VII. Resurrections in Toronto

There was no time to bask in their glory. Even as kudos for the achievement began to roll in — along with innumerable requests from diabetics and their physicians for access to insulin — the Toronto team found itself in a dreadful predicament. It could not make insulin!

Photograph of lab equipment ca. 1923

When Collip made his breakthrough in January, the group decided to develop it under the auspices of the University of Toronto's Connaught Anti-Toxin Laboratories, a small vaccine production facility created a few years earlier by a dynamic professor of hygiene, J.G. Fitzgerald. Collip was placed in charge of insulin manufacture and special equipment was installed.

But when he tried to make large batches of insulin Collip found they had no potency. And when he reverted to his original methods in his own lab, they did not work either. Everyone pitched in to try to rediscover the route to insulin, but it remained maddeningly elusive. From about the beginning of March, 1922 to mid-May, Toronto suffered a horrible insulin “famine”. It led to the death of one patient, who could not carry on when the supply gave out (others, such as Leonard Thompson, were able to survive by reverting to their diets), and to a fundamental change of course in insulin production.


Photographs of insulin stills ca. 1923.

The group did, finally, regain the knack of making a few ccs. of potent insulin (the problem, as so often in early biochemical extractions, was to control all the variables in the procedures and the primitive apparatus; the scientists were like a chef trying to recreate a delicate and complex recipe in a frying pan on a wood stove). But they now saw the importance of taking legal steps to protect their priority in insulin development and the necessity of getting help.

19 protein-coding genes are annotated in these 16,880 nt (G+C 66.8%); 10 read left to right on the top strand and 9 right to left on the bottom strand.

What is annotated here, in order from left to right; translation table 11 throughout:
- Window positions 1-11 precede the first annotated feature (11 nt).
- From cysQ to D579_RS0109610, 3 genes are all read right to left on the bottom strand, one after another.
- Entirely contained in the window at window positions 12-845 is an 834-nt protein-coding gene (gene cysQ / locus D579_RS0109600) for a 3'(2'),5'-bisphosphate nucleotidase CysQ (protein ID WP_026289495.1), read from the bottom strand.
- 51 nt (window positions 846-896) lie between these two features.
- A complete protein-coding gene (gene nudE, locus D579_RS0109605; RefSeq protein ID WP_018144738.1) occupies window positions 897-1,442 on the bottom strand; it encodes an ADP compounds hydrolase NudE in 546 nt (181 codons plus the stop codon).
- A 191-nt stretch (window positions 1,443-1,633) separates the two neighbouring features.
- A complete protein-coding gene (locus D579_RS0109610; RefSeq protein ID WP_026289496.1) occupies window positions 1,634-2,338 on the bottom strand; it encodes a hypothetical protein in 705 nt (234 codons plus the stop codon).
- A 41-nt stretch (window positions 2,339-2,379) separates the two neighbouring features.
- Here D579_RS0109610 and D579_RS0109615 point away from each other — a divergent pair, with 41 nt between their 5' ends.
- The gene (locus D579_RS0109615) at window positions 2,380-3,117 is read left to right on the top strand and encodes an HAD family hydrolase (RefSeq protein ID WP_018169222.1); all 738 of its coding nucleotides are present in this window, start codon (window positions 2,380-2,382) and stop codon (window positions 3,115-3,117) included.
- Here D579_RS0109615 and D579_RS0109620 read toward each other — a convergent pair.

It was decided to take out Canadian and American patents on the processes of isolating the internal secretion. These eventually were issued in the names of Banting, Best, and Collip. The three patentees then formally transferred their rights to the Board of Governors of the University of Toronto, which would license manufacturers through a special Insulin Committee. Royalties from insulin sales would support further research.

As well, because of the production problem, the Toronto group decided to enter into a special relationship with Eli Lilly and Company of Indianapolis, whose research director, Clowes, had kept urging collaboration. At the end of May, 1922, Lilly and Toronto agreed to work together on insulin, pooling all their knowledge. In return for contributing its resources to the work, Lilly would receive an exclusive headstart in the big U.S. market (Connaught would handle Canada; the Medical Research Council in Great Britain would undertake development there; other manufacturers would be licensed in due course). His temporary appointment in Toronto having expired, Collip returned to the University of Alberta.

Most of the tiny batches of insulin that could be produced towards the end of May went to a single patient in the United States. The physician to a dying young man in Rochester, New York, named James Havens, had pleaded so eloquently with the Toronto team that they agreed to give Havens priority. Havens got his first injection of Toronto insulin on the evening of May 21, 1922, making him the first person treated with it in the United States. After two weeks of treatment Havens was able to get out of bed and walk.


James Havens, ca. 1921, first American diabetic to receive insulin. 

A small handful of other starved children received insulin in Toronto in the late spring and summer of 1922. Eli Lilly, which had poured resources into the production problem, was able to begin shipping potent insulin to Toronto by early July, after which there was a gradual easing of the situation. In early August a select group of leading American clinicians began administering Lilly "Illetin" to a handful of their neediest cases.

"Diabetics swarm from all over," Banting wrote Best that July, "and think we can conjure the extract from the ground."

The doctors chose to treat the most seriously ill. When Banting told the physician-uncle of five-year-old Theodore Ryder to bring the boy to Toronto in September, the reply was, “He won’t be alive in September.” So Ted Ryder, a 26-pound human skeleton, received his first injection in Toronto on July 10.

On that same day Banting wrote to the wife of the United States Secretary of State, Mrs. Charles Evans Hughes, denying her request for treatment of her daughter, Elizabeth. Elizabeth Hughes was fourteen years old: under the care of Dr. Frederick Allen she had been slowly starving since the onset of her diabetes in 1919. Now she was close to death from starvation.


Photograph of Elizabeth Hughes, ca. 1923.